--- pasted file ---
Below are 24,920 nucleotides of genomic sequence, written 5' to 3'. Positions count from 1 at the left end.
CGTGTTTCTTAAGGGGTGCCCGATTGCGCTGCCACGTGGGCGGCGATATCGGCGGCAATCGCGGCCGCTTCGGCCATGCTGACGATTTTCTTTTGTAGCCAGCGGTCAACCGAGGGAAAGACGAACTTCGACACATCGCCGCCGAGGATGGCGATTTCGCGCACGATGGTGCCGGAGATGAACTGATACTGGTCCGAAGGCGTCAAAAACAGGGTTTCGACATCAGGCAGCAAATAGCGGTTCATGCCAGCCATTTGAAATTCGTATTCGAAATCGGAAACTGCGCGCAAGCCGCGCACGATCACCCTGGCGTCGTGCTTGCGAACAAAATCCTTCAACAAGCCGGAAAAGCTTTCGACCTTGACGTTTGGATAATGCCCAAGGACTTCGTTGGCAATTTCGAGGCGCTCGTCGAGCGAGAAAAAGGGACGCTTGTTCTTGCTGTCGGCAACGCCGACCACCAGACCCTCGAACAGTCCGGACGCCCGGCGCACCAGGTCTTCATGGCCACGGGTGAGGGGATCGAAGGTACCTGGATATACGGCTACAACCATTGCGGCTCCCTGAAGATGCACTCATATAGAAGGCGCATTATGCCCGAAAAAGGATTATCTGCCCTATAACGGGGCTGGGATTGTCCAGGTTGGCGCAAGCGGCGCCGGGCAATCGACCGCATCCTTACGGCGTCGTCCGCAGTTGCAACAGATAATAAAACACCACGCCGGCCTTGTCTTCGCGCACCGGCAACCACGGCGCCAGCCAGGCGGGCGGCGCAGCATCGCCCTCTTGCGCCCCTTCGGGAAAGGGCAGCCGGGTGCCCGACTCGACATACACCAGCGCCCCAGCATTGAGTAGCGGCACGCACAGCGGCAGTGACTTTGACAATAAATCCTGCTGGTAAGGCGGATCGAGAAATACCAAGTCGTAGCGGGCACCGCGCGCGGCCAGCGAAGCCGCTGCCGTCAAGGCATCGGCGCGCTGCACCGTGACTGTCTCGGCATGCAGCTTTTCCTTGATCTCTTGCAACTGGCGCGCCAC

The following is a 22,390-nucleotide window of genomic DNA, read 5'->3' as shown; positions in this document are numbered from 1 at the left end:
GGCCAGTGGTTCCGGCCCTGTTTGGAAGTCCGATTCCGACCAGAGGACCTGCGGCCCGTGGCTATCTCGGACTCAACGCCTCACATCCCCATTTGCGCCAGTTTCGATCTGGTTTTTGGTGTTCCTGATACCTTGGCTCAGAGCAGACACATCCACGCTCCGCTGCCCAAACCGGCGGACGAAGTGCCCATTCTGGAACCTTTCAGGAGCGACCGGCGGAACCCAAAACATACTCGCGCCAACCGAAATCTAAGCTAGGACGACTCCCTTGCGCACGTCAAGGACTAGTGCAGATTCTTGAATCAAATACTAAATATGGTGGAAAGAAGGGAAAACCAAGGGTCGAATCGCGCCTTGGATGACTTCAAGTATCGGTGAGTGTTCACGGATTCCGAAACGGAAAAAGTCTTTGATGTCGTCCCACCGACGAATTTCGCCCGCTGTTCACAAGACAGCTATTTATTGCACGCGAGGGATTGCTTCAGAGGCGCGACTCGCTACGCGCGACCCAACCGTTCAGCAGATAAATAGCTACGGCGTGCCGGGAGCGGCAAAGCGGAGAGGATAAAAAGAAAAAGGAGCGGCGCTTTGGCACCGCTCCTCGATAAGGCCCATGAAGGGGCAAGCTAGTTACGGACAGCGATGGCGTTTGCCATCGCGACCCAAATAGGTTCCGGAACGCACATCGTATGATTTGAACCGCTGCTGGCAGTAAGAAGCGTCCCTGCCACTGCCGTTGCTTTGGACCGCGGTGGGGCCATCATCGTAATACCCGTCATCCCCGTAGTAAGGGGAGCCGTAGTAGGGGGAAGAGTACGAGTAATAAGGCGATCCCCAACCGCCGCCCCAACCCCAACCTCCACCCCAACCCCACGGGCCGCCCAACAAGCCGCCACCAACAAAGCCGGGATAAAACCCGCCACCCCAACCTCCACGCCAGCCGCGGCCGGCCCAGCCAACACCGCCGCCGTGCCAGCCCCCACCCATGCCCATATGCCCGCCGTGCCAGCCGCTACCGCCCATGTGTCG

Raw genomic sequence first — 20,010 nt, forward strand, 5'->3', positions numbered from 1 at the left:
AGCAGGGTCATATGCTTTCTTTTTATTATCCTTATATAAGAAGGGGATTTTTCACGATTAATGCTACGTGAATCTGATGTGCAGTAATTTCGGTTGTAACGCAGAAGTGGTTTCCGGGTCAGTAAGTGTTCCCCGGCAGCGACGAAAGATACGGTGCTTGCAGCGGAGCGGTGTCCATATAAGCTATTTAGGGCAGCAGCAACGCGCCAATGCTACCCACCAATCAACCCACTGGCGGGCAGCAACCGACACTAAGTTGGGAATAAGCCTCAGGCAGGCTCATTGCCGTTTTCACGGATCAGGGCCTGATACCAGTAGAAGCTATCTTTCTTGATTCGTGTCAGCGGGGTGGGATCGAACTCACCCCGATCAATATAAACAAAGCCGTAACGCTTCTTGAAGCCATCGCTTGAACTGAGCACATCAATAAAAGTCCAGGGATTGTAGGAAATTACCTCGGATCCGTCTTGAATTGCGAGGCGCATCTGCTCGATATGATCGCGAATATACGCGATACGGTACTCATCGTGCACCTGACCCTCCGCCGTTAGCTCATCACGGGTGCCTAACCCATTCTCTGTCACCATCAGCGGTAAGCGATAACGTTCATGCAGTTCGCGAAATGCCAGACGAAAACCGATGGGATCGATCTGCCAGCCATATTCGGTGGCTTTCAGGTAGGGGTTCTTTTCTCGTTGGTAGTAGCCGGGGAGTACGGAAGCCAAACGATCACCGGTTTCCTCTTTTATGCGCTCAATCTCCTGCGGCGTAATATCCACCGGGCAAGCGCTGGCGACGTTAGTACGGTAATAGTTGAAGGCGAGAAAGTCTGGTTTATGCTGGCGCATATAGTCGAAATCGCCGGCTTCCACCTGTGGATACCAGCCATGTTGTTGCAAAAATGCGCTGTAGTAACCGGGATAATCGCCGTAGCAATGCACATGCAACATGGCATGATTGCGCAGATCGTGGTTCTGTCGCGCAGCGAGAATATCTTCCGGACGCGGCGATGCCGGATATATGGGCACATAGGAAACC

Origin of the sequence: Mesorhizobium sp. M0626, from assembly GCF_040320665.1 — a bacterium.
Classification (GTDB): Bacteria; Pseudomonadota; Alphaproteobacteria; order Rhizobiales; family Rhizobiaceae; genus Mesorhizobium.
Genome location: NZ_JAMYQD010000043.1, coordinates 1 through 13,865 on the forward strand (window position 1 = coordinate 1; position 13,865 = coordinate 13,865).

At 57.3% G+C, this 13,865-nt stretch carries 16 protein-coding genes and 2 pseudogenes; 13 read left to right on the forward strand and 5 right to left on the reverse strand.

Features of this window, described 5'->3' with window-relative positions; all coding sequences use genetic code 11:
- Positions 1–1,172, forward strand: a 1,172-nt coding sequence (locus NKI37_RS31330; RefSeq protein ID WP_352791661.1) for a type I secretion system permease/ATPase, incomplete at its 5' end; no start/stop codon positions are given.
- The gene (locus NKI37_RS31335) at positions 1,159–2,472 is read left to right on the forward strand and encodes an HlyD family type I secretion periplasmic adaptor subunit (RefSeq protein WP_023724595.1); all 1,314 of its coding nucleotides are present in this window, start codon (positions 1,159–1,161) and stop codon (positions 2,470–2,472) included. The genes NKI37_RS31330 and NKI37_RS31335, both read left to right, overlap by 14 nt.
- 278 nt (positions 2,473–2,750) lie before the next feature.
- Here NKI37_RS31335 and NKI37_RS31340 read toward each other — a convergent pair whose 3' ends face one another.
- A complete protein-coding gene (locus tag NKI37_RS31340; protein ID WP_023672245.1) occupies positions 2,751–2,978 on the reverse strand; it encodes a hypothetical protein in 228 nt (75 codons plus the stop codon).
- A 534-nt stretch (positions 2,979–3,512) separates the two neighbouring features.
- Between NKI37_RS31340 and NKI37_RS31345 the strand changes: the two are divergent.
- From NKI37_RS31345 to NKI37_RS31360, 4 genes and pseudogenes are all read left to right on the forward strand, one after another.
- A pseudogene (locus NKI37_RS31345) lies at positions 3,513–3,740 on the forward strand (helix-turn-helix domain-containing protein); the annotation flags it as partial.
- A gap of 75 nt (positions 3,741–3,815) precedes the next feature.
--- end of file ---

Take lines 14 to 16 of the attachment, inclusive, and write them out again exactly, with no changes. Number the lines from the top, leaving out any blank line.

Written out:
- 278 nt (positions 2,473–2,750) lie before the next feature.
- Here NKI37_RS31335 and NKI37_RS31340 read toward each other — a convergent pair whose 3' ends face one another.
- A complete protein-coding gene (locus tag NKI37_RS31340; protein ID WP_023672245.1) occupies positions 2,751–2,978 on the reverse strand; it encodes a hypothetical protein in 228 nt (75 codons plus the stop codon).